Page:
NASA and the NNSA to Evaluate Advanced InfiniBand Software from Obsidian Strategics - Codename: BGFC

A Critical Step in Support of Next Generation Supercomputing

RESTON, VA – June 20, 2011 – Obsidian, the leader in InfiniBandTM range-extension, routing and encryption technologies, is pleased to announce a collaboration with the NASA Advanced Supercomputing (NAS) Division at NASA's Ames Research Center, Moffett Field, Calif., and the Hyperion Project at the Department of Energy's Lawrence Livermore National Laboratory (LLNL) to assess new software engineered for networks with multiple subnets in complex topologies.

Obsidian's Chief Visionary Officer, Dr. David Southwell, explains the motivation behind this program: “Today's fastest supercomputers are assembled from many thousands of servers coupled with high-performance InfiniBand interconnect. These systems have been confined to a single subnet architecture – by removing this restriction next-generation systems can expand as required.”

“Multiple subnet architectures provide better scaling, faster initialization, fault isolation and, very importantly - the ability to support very large scale distributed heterogeneous infrastructure. The 'Subnet Manager' – the software responsible for pre-calculating traffic paths within a subnet, – is currently limited to dealing with simple, regular topologies (such as Clos networks or hypercubes). By enabling multiple subnets, BGFC allows larger systems to be constructed by joining subnets using different topologies together into a single system. “For example a multi-subnet supercomputer, storage arrays, visualization systems and many smaller clusters could be combined into a single, optimally routed complex fabric, spanning a campus or even a Wide Area Network,” continued David.

“Without routing, we are limited in how we build and reliably operate large-scale InfiniBand based networks. I designed a simple way to merge the Pleiades supercomputer’s 11-D hypercube with two 2-D tori onto a single subnet, but it required changes to the subnet manager and quite a bit of effort to set up correctly to work around the issue,” said Bob Ciotti, systems lead and chief system architect in the NAS Division at Ames. “We are at the practical limit of those modifications and require a more sophisticated approach not only for routing, but in managing single subnets. It's a hard problem that needs more work. We look forward to collaborating with our partners in this area."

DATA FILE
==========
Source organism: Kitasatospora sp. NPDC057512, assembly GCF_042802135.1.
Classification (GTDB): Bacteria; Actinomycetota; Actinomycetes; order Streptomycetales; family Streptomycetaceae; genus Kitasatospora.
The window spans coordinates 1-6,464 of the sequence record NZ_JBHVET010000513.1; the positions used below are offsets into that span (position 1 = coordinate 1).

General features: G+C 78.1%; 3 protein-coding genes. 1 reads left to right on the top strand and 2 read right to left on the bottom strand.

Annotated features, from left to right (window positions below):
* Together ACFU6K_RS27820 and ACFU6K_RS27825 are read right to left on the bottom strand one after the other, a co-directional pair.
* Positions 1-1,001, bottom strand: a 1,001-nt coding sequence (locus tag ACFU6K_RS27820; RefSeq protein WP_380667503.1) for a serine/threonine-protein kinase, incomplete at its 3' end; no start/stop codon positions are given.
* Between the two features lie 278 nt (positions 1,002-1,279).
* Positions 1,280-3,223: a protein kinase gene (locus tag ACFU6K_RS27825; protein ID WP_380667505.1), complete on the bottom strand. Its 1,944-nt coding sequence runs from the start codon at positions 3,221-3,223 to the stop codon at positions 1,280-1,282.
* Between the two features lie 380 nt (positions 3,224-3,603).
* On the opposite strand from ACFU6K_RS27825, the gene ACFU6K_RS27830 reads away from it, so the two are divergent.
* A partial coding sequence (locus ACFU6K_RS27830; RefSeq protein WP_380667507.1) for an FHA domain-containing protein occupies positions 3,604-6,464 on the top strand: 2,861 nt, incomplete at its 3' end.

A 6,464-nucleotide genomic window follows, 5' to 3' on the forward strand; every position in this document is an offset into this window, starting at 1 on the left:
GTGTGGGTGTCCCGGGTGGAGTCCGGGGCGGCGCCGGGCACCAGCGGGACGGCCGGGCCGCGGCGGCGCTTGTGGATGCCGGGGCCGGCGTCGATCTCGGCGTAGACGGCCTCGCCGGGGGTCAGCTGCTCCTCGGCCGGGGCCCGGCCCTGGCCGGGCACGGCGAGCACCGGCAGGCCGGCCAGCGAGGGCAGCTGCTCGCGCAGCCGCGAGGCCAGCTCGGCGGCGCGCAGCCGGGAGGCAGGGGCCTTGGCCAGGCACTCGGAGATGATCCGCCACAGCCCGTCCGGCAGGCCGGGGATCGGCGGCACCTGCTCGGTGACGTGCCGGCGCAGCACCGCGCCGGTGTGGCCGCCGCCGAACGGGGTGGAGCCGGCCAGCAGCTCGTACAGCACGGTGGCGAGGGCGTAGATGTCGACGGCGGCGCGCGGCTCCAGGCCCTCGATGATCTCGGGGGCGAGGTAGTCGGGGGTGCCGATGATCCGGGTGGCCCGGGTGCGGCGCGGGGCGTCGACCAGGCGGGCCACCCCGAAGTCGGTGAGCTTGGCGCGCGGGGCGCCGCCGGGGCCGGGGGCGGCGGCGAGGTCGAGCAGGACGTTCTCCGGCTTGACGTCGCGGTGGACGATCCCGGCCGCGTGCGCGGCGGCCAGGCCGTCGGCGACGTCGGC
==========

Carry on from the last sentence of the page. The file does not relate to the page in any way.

Pleiades achieved 1.09 petaflop/s with a ranking of 7th on the June Top500 list and is the world's largest InfiniBand network with 63 miles of cables and 80,890 active ports, all programmed and controlled by the OpenSM subnet manager.

Matt Leininger, manager of the Hyperion Cluster at LLNL, shares the sentiment - “The supercomputing program at LLNL is very interested in utilizing large-scale multi-subnet InfiniBand environments in our data centers, and we are especially excited about the possibilities Obsidian is bringing forward to the open-source community with BGFC”.

The Hyperion project brings together LLNL and 10 industry leaders to accelerate the development of next-generation Linux clusters. Initiated by DOE’s National Nuclear Security Administration (NNSA), Hyperion serves as a testbed for HPC technologies critical to Livermore’s national security missions and industry’s ability to make petaFLOP/s computing and storage available to U.S. industry.

A public demonstration of BGFC is planned for the Supercomputing 2011 conference in Seattle this November.

About Obsidian Strategics
Obsidian Strategics™ is the developer of Longbow™, a series of InfiniBand products featuring range extension, routing and encryption. Longbow technology allows an InfiniBand fabric, normally a short-range network used in high-performance computing, to be extended via optical fiber over varying distances. Longbow connects across Campus, Metro or Global networks to enable unparalleled real-time backup over long-distance, high-bandwidth video transmission and efficient movement of large data sets to compute and storage resources.

About NAS
The NASA Advanced Supercomputing (NAS) Division supports all of NASA's key mission areas with high-performance computing, modeling and simulation, and visualization capabilities.

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About LLNL
LLNL is a National Nuclear Security Administration science and technology laboratory, with a primary responsibility to ensure the safety and reliability of the nation’s nuclear deterrent. Teams of scientists and engineers also apply basic science to address national and global security challenges from preventing the proliferation of weapons of mass destruction to energy, environment and climate change. High performance computing is central to all research programs and the Laboratory is home to some of the world’s fastest supercomputers.